Luther Vandross Once Called the Cops on En Vogue
En Vogue first garnered acclaim in the ’90s as one of the most talented girl groups in the music game. With original members Dawn Robinson, Cindy Herron, Terry Ellis, and Maxine Jones, their first two albums went platinum before they experienced a series of breakups. But in the early days of their life on tour, they had friction with another star: Luther Vandross.
When did En Vogue first come out?
Assembled by producers Thomas McElroy and Denzel Foster, the foursome made their official debut in 1990 with Born to Sing and quickly soared in popularity. En Vogue’s second album, Funky Divas, was released in 1992 and by that time, the women were known for their style and their powerful vocals.
Although they didn’t know one another before joining the group, they bonded and at one point joked about becoming pregnant at the same time. Back in 1992 during an interview with Entertainment Weekly, Ellis described her excitement about being in the group and putting their album together.
“One night I woke up at about 4 a.m. and thought, ‘This is just so incredible and major that we were brought together.’ Then I thought, ‘That’s it. We were born to sing…together,’” Ellis said.
Their star power continued to climb with hits such as “Hold On” and in 1993, they went on tour with R&B legend Luther Vandross.
En Vogue and Luther Vandross had conflicts on tour
In 1993, Vandross kicked off the first leg of his “Never Let Me Go” tour with En Vogue as the opening act. According to the book, So Amazing: Through the Eyes of Kevin Owens by Kevin Owens — one of Vandross’ former backup singers — Vandross and En Vogue got on well during their first meeting when the women signed on to his tour.
En Vogue’s stage manager for the event was Dwight Miller, who years before, worked in the same capacity for Vandross. Owens wrote there were agreements about wardrobe, the band, and how the stage presentation would run, but once the tour got rolling, there were a few issues that snowballed into something bigger.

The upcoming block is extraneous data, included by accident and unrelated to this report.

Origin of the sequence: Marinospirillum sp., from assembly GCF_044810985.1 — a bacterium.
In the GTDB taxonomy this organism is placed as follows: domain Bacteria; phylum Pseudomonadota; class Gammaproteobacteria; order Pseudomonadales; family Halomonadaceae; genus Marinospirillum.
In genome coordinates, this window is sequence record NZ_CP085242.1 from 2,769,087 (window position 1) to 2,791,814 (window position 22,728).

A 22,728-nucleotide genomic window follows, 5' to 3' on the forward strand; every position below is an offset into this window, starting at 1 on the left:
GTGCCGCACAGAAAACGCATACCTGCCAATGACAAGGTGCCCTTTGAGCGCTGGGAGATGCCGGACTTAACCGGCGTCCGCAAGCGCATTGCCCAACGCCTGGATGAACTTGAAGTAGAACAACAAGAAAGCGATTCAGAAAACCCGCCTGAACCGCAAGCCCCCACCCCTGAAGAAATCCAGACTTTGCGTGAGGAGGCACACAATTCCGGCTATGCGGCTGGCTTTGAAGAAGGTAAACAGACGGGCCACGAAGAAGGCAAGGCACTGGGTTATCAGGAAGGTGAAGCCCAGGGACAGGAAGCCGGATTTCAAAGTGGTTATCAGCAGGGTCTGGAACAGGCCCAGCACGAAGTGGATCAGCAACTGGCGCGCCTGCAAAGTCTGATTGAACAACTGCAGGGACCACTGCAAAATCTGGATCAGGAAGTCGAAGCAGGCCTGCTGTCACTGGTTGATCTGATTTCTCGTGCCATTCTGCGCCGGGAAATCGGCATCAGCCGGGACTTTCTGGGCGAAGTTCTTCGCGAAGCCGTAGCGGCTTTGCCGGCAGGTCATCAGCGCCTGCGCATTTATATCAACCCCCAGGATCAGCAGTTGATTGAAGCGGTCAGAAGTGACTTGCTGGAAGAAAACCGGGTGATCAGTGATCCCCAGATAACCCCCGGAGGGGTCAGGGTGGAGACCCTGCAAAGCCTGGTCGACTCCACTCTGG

En Vogue allegedly wanted to bring Vandross out during their set — rather than have him make his own entrance as the headliner — and they complained about the stage setup. Vandross dismissed it at first as inexperience since the group never toured before.
There were also disputes about outfits being too similar. Owens wrote that Vandross explained his stance. “If Frank Sinatra were the star, and I were the opener, and I saw a tuxedo and sweater hanging on the rack in wardrobe, if Frank wanted the tuxedo, I’d be in the sweater. That’s how it always works. First choice comes with status, and in this show I’m the star.”
The last straw came when En Vogue started firing band members and implied to the media and audience that they didn’t have enough room for a full band. Per Owens, they were scheming to make Vandross look like the bad guy and eventually sent him an “insulting letter.”
Vandross blocked their access to the stadium on the day of one of their performance, citing that having a full band was part of their contract. They somehow worked things out before the night of the show, but En Vogue and their entourage stuck close together. Tensions were high.
Vandross reportedly called the police on En Vogue
Dawn Robinson recently opened up in a December interview with Discussions NT about that tour with Vandross. She praised the singer and expressed her love for him but shared that his tour demands were “nuts.” She stated he didn’t want them to wear red, black, blue, or white, so they adjusted their outfits.
Robinson added that Herron was pregnant at the time and the physical aspects of their show were a lot for her. Following En Vogue’s tense meeting with Vandross about their contract, Vandross allegedly barred the group from walking past his dressing room on a direct route to the stage.
According to Robinson, Vandross called the police on them during a tour stop in Miami because they violated that request. She said she couldn’t blame him for what they agreed to contractually but felt he could’ve been more lenient.
Later, Vandross admitted in several interviews that the experience didn’t end well, and he would never tour with En Vogue again.